The government of Canada saw fit to track the package from Japan to Harrisson’s home and arrest him upon receiving it. For six years, this man was denied his freedom as he was harassed and publicly humiliated. Although he was found not guilty, his reputation will be forever scarred by the accusations made in this case. Regardless of your opinion of dolls or people who choose to purchase them, an arbitrary invasion of a person’s privacy is an egregious violation of his rights as a human being and citizen of this world.

Human Rights Extend to All Humans

Through no conscious choice of our own, “All human beings are born free and equal in dignity and rights”. These rights exist specifically to ensure that every single person is treated as what they are, first and foremost: a human being equal to all others. In a sense, these rights protect us from ourselves as they balance the power we allow some to hold through the constructs of government, laws, and morality. If left unchecked, this violation of a man’s human rights unjustly shifts power to those who believe their personal morals supersede the rights of others. This should be especially concerning to anyone whose sexual interests or orientation falls outside of what is generally accepted as “normal”.

No matter what you think of Kenneth Harrisson or what you believe his motivations to be when he ordered that doll, he is still no less human than you or I, and he is entitled to the same intrinsic rights as anyone else. If we turn our backs on him and allow even a single violation of a person’s rights, those who believe they know what’s best for all of humanity will continue to erode our freedoms until there is no free person left to defend you when they deem your way of life unfit. We all share this planet as the human race, and it is up to us to protect each other from ourselves.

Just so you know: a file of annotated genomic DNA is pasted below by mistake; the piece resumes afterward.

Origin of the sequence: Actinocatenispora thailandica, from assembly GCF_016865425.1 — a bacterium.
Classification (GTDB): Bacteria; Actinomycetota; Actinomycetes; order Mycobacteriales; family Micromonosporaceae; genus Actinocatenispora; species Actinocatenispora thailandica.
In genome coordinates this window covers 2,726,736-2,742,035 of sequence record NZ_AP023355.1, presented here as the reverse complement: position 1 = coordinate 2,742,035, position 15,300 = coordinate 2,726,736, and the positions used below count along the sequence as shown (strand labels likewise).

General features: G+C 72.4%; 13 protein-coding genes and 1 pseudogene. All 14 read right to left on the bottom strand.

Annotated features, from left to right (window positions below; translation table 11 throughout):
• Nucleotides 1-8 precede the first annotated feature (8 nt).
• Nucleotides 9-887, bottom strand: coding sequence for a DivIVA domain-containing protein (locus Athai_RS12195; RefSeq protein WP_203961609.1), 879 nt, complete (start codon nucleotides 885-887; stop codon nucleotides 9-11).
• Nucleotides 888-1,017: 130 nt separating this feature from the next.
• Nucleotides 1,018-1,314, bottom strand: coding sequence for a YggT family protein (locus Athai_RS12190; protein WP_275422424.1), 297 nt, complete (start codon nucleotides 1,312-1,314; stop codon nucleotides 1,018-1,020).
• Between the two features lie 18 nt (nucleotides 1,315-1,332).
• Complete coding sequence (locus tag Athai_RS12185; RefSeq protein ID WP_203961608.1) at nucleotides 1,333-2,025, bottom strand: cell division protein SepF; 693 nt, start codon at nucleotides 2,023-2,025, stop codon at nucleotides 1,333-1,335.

It is not always easy to put our emotions and personal opinions aside in order to look objectively at a situation when determining what is right;however, in order for you to say you believe in the sanctity of our universal human rights, you must agree that these rights extend to everyone, no matter how disagreeable you or the majority of people find them to be. This includes those who wish to own dolls – and, yes, even to pedophiles.

References

  1. Blaney, Paul H.; Millon, Theodore (2009). Oxford Textbook of Psychopathology (Oxford Series in Clinical Psychology) (2nd ed.). Cary, North Carolina: Oxford University Press, USA. p. 528. ISBN978-0-19-537421-6. Some cases of child molestation, especially those involving incest, are committed in the absence of any identifiable deviant erotic age preference.
  2. Edwards, Michael. James, Marianne (ed.). “Treatment for Paedophiles; Treatment for Sex Offenders”. Paedophile Policy and Prevention (12): 74–75.
  3. Seto MC (2009). “Pedophilia”. Annual Review of Clinical Psychology. 5: 391–407. doi:10.1146/annurev.clinpsy.032408.153618. PMID19327034.

One Comment

  • MAP

    It’s ridiculous that the doll he ordered was considered a child, it’s not even that small (5 feet). I’m 23, 5’1 and around the same level of babyfaced-ness of it. I wonder if I’d be arrested if I sold a doll based off of me